Information technology is having an immensely uneven economic impact on the world, creating huge wealth for some while leaving others behind, as it displaces jobs and fails to reach communities that lack broadband connectivity. It’s changing the face of war and peace, creating a new theater of warfare in cyberspace and new threats to democracy through state‑sponsored attacks and disinformation. And it’s increasing the polarization of domestic communities, eroding privacy, and creating an emerging capability for authoritarian regimes to exercise unprecedented surveillance of their citizens. As artificial intelligence continues to advance, all these developments will accelerate.
People argue about immigration, trade, and tax rates for wealthy individuals and corporations, but we seldom see politicians consider, or the tech sector acknowledge, the role that technology is playing in creating these challenges. It’s as if we’re all so absorbed in the resulting symptoms that we lack the time and energy to focus on some of the important underlying causes.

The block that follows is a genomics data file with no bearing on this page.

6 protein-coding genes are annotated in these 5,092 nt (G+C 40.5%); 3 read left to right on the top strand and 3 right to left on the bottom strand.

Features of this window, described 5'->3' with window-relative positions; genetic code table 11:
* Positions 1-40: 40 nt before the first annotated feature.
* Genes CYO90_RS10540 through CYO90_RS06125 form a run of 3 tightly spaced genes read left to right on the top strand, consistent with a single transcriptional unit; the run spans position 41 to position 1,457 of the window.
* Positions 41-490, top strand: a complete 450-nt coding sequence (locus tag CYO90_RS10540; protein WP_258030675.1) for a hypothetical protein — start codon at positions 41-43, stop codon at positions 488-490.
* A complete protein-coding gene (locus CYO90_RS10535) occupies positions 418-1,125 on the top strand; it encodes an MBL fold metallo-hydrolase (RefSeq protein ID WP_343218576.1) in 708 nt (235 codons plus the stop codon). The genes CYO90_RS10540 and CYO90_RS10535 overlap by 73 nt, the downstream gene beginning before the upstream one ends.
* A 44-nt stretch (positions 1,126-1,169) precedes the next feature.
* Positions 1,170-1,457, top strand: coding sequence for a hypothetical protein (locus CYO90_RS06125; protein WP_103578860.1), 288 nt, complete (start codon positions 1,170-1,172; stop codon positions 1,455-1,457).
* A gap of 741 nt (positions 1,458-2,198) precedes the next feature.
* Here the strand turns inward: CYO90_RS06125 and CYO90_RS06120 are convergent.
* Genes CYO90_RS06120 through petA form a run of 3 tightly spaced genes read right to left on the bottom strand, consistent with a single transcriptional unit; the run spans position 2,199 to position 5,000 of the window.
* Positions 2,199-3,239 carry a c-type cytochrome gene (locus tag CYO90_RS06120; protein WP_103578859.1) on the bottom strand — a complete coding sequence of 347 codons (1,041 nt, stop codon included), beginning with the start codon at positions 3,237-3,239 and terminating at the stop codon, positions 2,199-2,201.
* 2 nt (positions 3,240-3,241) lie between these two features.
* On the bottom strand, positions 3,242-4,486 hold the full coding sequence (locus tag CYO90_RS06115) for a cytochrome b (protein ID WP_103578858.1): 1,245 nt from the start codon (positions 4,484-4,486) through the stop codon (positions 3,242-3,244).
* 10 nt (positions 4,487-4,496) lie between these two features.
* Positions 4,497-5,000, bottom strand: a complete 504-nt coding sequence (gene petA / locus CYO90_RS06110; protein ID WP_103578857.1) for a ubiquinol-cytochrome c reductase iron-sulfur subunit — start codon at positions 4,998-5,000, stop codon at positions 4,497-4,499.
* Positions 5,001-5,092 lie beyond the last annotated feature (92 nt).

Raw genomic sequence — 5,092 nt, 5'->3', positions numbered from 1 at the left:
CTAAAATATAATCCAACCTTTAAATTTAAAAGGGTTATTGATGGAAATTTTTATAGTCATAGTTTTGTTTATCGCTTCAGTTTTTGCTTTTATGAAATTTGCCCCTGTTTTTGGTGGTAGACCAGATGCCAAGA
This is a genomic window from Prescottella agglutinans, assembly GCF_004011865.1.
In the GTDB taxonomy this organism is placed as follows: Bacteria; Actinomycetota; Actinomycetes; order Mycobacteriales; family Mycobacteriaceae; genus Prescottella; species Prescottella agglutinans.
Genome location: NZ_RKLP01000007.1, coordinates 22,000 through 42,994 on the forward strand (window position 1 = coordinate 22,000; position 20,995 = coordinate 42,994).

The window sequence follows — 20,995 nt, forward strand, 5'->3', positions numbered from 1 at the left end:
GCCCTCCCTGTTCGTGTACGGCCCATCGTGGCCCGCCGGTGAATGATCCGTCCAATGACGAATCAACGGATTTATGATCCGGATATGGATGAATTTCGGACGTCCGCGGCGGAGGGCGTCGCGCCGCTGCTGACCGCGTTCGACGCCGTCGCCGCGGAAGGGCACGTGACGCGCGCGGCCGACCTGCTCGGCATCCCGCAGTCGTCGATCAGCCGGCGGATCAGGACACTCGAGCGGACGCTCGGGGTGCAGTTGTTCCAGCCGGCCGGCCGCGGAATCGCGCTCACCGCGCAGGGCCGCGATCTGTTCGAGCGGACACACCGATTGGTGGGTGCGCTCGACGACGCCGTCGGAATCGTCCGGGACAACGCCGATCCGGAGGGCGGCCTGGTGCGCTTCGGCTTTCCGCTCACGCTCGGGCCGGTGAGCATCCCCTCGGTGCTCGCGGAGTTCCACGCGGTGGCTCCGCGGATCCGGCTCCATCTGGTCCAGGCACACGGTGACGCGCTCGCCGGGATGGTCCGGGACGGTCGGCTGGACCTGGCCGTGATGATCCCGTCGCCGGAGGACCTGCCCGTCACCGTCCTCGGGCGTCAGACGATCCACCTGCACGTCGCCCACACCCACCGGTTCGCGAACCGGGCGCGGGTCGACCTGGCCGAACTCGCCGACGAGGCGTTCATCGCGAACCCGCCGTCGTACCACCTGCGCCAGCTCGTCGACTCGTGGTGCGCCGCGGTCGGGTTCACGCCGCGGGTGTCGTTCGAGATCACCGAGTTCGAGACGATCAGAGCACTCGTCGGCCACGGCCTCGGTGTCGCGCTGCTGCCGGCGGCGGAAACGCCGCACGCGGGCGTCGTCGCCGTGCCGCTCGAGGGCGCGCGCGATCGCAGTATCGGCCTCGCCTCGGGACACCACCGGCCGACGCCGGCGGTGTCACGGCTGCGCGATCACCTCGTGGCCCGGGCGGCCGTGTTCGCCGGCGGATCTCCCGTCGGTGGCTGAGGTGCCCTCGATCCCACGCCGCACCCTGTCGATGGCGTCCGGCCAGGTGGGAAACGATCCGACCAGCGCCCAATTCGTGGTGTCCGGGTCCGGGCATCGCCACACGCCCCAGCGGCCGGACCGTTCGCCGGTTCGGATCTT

It’s unrealistic to expect the pace of technological change to slow. But it’s not too much to ask that we do more to manage this change. In contrast to prior technological eras—marked by inventions such as the railroad, telephone, automobile, and television—the age of digital technology has progressed for several decades with remarkably little regulation, or even self‑regulation. This hands‑off attitude needs to give way to a more activist approach.
Tech companies and the tech sector as a whole need to step up and do more to address these issues responsibly and proactively. But in the three centuries since the dawn of the Industrial Revolution, no major industry has successfully regulated every aspect of its operations completely by itself. It would be naive to think the first success case will emerge now. That’s why we also need government to take a thoughtful but active approach to regulating technology. The greatest risk facing technology firms isn’t overregulation—it’s that government won’t do enough, swiftly enough, to address the technology issues affecting the world.